My mom emailed me a link to one of her Disney-geek websites, parkeology.com (why the e? who knows?).
The site is focused on the obscure and the small details that make Disney parks special/unique/interesting.
This weekend, they posted about Tokyo Disney, a place I am not likely to get to anytime soon.
The writer is focusing on the (evidently incredible) results of wedding Japanese commitment to courtesy and service with Disney's formerly-legendary emphasis on customer service [in recent years, the extremely strict regulations for cast members have been relaxed, at least at the Florida parks; as a person who has worked crummy minimum-wage jobs, I empathize, but I also feel like something is lost when groups of cast members stand around and chat about their boyfriends like any mall employees might. That's not part of "the show," as the old-time Imagineers would say].
A lot of the Parkeology post is taken up with story cards for non-Japanese-speaking guests (the cards shown are printed in English). These are neat - they explain the narratives and themes of the park's attractions, and do so accompanied by gorgeous illustrations - so that non-Japanese speakers can follow along despite Japanese narrations inside the attractions.
But the thing that blew MY mind is the shorter piece of service preceding the story cards. It's accompanied by the photo at right, which is of small, evidently wooden, models of the vehicles for various attractions.Because theming and detail are so important to the Disney Park Experience, all the vehicles are different, tailored to the theme and mood of each attraction.
If you cannot make out the text on this explanatory placard, it reads: SCALE MODELS: Our Visually Impaired Guests May Touch These Models To Easily Understand The Shape of Some Attraction Vehicles.
I don't do disability studies, though it's at the fringes of my consciousness, via queer theory and fat studies and being alive in the world where one can SEE how most places and things are not well adapted for the differently abled.
I have never seen or heard of anything like this particular accommodation for visually-impaired guests. It blows my mind. It makes me feel unaccountably teary in its almost extreme considerateness. Highly detailed scale models of the ride vehicles, for guests to handle and examine if they cannot visually see the vehicles. A way to experience an aspect of the attraction that has tremendous visual impact and that adds to the overall immersive experience. Making those small details - those aspects of the show which were so essential to the project of Disneyland and its offshoots - available to guests who are visually impaired.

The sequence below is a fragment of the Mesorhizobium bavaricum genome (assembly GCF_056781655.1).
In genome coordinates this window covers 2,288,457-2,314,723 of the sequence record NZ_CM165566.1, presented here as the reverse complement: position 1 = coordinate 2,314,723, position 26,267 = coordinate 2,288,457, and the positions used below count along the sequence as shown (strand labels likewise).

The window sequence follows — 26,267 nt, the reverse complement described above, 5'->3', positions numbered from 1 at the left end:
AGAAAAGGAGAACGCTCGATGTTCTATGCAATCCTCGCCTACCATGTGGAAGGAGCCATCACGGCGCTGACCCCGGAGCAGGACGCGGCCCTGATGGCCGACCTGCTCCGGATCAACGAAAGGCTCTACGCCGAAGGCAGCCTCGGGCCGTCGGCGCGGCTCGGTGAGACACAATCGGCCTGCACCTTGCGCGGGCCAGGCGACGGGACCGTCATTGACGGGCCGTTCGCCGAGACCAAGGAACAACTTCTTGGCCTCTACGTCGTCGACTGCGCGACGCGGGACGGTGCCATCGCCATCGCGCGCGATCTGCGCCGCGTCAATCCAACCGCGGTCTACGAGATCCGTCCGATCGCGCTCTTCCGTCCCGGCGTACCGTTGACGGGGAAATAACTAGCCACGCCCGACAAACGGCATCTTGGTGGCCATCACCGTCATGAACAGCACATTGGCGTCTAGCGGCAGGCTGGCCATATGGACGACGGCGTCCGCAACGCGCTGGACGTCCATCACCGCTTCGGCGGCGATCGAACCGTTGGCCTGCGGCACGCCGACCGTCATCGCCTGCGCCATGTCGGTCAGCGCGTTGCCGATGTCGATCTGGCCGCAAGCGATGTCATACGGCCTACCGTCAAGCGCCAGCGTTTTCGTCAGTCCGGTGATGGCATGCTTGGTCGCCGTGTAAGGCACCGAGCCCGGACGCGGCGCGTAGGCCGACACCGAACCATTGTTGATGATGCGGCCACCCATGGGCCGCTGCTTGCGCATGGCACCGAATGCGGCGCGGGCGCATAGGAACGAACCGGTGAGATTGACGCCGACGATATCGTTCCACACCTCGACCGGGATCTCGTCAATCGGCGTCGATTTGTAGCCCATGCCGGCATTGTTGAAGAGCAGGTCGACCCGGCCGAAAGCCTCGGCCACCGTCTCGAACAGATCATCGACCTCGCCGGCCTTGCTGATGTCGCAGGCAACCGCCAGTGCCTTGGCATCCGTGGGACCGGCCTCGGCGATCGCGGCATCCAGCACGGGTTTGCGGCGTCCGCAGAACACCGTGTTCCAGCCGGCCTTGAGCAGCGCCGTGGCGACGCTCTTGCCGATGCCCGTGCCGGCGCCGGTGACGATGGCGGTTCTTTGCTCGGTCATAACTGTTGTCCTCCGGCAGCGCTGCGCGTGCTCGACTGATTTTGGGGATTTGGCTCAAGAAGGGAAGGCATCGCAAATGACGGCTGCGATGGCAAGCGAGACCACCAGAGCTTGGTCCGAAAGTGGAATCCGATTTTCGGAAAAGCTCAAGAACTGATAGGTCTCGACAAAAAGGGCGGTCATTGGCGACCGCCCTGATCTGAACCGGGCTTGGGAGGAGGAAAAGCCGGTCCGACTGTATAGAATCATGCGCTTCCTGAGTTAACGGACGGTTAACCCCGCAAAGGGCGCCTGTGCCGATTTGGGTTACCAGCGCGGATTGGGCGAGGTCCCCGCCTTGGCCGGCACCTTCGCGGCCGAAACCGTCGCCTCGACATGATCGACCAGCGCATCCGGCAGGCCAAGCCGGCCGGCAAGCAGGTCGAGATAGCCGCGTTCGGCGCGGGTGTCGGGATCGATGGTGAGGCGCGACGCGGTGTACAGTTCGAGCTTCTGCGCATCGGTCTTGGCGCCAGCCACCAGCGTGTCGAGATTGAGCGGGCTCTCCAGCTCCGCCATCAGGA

It makes a difference, you know; take the vehicles for, say, Peter Pan's Flight (a perennial favorite, though one I personally loathe; it terrified me as a small child - those swinging cars felt terribly unsafe - and then bored/horrified me as an adult who had spent years working on Peter Pan for my masters thesis). Guests board miniature pirate ships suspended from a track on the ceiling. They aren't just generic cars or ski-lift-style hoists; they are miniature versions of Hook's pirate ship. A blind, or otherwise visually impaired, guest won't know this. But the model allows for that experience in a literally hands-on way.
It's absolutely incredible to me. It's an adaptation or accommodation that, once it's pointed out, seems almost essential and obvious, but it's one that is absent from the other parks (and in fact, from virtually anywhere I've ever been). It's evidence of an near-universal thoughtfulness and consideration for all the needs of all the kinds of guests. I know very little about Japanese culture, and don't want to make huge generalizations based on this tiny bit of evidence. However, the fact that someone thought this was necessary, and then a number of people agreed on it and actually executed the plan - this speaks to a culture of consideration for others that I find entrancing.
When I first moved to Washington DC I used to have to take the metro from my workplace to my apartment in Arlington. I had to change trains, during rush hour, at Metro Center - this was a thing that required nerves of steel. A suit of armor would have helped as well. One afternoon, fighting towards my train along with what felt like half the world's population, I saw a visually-impaired man (he had a cane and was clearly using it to navigate) get literally pushed aside by the crowd trying to cram into the metro car. The blind man was also trying to enter the car; he had to feel for the opening with the cane. The impatient horde of rush-hour commuters actually shoved this man out of the way. It wasn't just the pressure of a crushing crowd; it was an aggressive, "out-of-my-way" shoving, the kind of behavior you see on local news on "black friday," when shoppers claw each other for deals on elmos and ipads and wiis. That man, and I, didn't get on that train.
I was shocked.
Actually shocked. I am still shocked when I think about this. That man was at a disadvantage; he had a visual impairment that demanded he take a few extra seconds to find his way into a train car. His impairment - because he was using a cane - was extremely obvious to everyone around him. Accommodating him would have been the work of literally seconds, a tiny shred of time when the crowd hung back and allowed this chap to find his way into the train.
Instead he was shoved off-balance in the tiny stampede of commuters.
Those small scale models for visually-impaired guests makes me suspect that, in Japan, that blind man with his cane would have entered calmly and unhindered into the train car.
Those scale models also make me think back - because everything is related to one's dissertation - to Mister Rogers; that kind of accommodation is being neighborly in an entirely pragmatic but essential way.
I love those scale models, and whoever thought of them.